BIRCH – Chewing, pain relief, anti-inflammatory, diuretic.
BLACK OIL SUNFLOWER SEEDS – Coat Condition
BLACKBERRY – Used for pregnant does, summer cooling, stimulate appetite, diarrhea and safe introductory green for young kits use leaves and fruit,this is a very soothing to rabbits and can help cool rabbits in the summer heat by increasing circulation, awsome addition for pregnant does in the hot summer
BLUE COHOSH- Works in the same ways as Shepard’s Purse. It can be used if doe has a hard time birthing or kit gets stuck. It will dilate the birth canal. Do not give while pregnant, wait until doe is due. It will induce labor. Also it will help in healing once kits are born.
BORAGE – Laxative, Increases milk flow of nursing does, helps with fevers, reduces stress, A great treat after a doe gives birth,plus you can check her litter while she is busy eating her treat
CHAMOMILE – Pain relief, calm nervous rabbit, one of the best eye wash for weepy eye Chamomile tea and honey!!!!! Just make a cup of tea, a little stronger than you would drink it and add a teaspoon of honey. I use an old syringe w/o the needle to squirt into the eye. You can also use as a compress and as a wipe for the eye. It will work wonders. Both chamomile and honey are anti-everything! microbial, fungal, and with antibiotic properties. Let the rabbit eat some before you treat for eye problems because of its pain relief and calming effects will make the rabbit easier to handle
CHICKWEED – Anti-inflammatory, healing of cuts, molt
CLEAVERS – Healing of cuts, laxative
COLTSFOOT – Respiratory expectorant
COMFREY – Healing, bone formation, ill rabbits, stressed and weak rabbits, if you have a rabbit off feed try a few leaves of comfrey this is one of my favorite herb tonic for rabbits! You can cut it down and dry it like hay to store for winter use (can be cut down up to three times here in Maine) They also love the freshly harvested leaves(I have never wilted it) . The plant has a calming effect on rabbits Comfrey is a good source of vitamin A and good for pregnant and nursing does. It is a digestive aid, helps with wool block and is used for many other things. It supports the immune system, good for the stomach, feed as a general tonic. In extreme doses, comfrey can cause diarrhea. This is its effects working too hard and if left unnoticed, the rabbit may dehydrate. When used with common sense, Comfrey is one of the best herbs for rabbits.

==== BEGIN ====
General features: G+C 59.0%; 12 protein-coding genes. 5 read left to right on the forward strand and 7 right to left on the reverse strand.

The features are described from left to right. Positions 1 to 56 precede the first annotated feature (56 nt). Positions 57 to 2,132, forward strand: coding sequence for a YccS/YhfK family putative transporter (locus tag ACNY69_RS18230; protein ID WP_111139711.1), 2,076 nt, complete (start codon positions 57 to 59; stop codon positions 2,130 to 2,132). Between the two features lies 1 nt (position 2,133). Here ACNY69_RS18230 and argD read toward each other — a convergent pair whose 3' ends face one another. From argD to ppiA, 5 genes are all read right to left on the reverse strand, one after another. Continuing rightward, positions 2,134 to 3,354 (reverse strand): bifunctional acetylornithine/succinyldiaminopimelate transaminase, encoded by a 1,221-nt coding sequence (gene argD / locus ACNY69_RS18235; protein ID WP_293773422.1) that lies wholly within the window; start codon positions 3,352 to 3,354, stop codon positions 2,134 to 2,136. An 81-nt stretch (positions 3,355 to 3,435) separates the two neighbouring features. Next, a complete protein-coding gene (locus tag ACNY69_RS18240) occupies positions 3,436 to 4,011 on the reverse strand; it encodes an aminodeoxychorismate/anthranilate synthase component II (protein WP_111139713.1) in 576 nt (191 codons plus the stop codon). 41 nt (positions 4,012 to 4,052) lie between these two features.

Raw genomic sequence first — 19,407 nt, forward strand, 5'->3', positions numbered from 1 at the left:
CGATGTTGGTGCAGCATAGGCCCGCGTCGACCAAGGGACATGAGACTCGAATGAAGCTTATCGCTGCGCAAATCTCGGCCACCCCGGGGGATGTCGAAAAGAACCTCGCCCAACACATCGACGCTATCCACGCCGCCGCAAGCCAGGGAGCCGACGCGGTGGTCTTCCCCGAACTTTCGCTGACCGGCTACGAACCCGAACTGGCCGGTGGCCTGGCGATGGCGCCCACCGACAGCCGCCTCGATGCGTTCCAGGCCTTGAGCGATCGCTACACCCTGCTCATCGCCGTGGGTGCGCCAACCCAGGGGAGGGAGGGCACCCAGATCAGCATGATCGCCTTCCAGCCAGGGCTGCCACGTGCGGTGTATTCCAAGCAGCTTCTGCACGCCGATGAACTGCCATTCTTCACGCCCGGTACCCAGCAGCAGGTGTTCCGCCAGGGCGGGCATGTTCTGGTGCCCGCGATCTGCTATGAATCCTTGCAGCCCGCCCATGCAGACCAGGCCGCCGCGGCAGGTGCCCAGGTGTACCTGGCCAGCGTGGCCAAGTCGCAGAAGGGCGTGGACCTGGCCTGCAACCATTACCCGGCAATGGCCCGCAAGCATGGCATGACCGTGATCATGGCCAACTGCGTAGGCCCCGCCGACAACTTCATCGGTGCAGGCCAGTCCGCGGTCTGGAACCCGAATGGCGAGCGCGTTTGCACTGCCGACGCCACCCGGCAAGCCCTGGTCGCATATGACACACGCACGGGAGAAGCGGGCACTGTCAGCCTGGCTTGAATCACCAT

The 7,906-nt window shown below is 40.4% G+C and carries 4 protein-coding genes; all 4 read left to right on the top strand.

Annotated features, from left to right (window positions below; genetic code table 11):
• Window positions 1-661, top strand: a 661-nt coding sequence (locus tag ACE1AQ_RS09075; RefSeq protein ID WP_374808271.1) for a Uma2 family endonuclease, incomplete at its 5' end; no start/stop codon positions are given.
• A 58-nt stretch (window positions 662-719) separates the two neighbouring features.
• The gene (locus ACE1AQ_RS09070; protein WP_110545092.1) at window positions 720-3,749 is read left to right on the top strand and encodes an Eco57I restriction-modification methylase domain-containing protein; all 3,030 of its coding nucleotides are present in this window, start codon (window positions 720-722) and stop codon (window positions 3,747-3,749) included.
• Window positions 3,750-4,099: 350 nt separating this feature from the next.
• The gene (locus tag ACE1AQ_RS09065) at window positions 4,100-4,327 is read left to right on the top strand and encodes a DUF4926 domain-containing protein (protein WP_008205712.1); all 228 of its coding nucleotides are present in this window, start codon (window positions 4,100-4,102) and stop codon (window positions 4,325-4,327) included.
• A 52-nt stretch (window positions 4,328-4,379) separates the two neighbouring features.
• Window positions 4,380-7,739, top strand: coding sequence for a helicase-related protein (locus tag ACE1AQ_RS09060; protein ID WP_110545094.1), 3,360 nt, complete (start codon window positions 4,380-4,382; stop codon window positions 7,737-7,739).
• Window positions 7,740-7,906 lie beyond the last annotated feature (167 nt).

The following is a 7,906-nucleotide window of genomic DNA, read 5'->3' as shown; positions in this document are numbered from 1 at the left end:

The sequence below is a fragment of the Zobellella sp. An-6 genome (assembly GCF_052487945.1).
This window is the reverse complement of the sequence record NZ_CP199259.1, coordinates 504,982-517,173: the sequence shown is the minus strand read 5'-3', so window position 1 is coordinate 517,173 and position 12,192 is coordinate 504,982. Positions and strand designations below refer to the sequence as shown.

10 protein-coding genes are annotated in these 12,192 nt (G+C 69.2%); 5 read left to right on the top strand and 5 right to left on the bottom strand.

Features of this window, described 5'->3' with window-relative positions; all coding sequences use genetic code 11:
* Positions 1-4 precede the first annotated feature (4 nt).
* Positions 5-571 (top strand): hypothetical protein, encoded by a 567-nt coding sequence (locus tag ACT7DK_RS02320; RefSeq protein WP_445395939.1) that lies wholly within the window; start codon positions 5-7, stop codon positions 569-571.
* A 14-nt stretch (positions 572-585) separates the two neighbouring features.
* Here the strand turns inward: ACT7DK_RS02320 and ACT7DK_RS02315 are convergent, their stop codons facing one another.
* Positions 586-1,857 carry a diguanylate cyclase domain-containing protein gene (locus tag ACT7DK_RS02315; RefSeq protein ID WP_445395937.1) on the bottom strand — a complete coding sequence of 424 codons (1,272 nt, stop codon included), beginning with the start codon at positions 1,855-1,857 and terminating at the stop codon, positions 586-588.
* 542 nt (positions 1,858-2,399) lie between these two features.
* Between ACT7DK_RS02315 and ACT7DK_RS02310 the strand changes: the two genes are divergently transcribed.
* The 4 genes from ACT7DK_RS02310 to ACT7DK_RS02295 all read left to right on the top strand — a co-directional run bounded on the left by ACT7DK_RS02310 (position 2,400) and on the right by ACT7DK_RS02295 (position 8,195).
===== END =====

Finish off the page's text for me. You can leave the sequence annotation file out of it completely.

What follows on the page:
DANDELION – Blood purifying, respiratory ailments, anti-inflammatory, bladder infections, diarrhea, milk flow of nursing does, good treat for does after having a litter. Some rabbit respiratory problems, such as pasteurellosis, can eventually cause serious problems including head tilt, loss of balance and death. There have been tests on rabbits that were treated with dandelion’s showing that it is effective against pneumonia, bronchitis and upper respiratory infections. Use fresh leaves, flowers and dig up root, the root can be dried to make a weak tea to add to the rabbits water. Well known for its curative powers. The bitter milky sap stimulates the working of all glands, including the milk glands of lactating does. The plant has both laxative and astringent qualities and regulates constipation and diarrhea.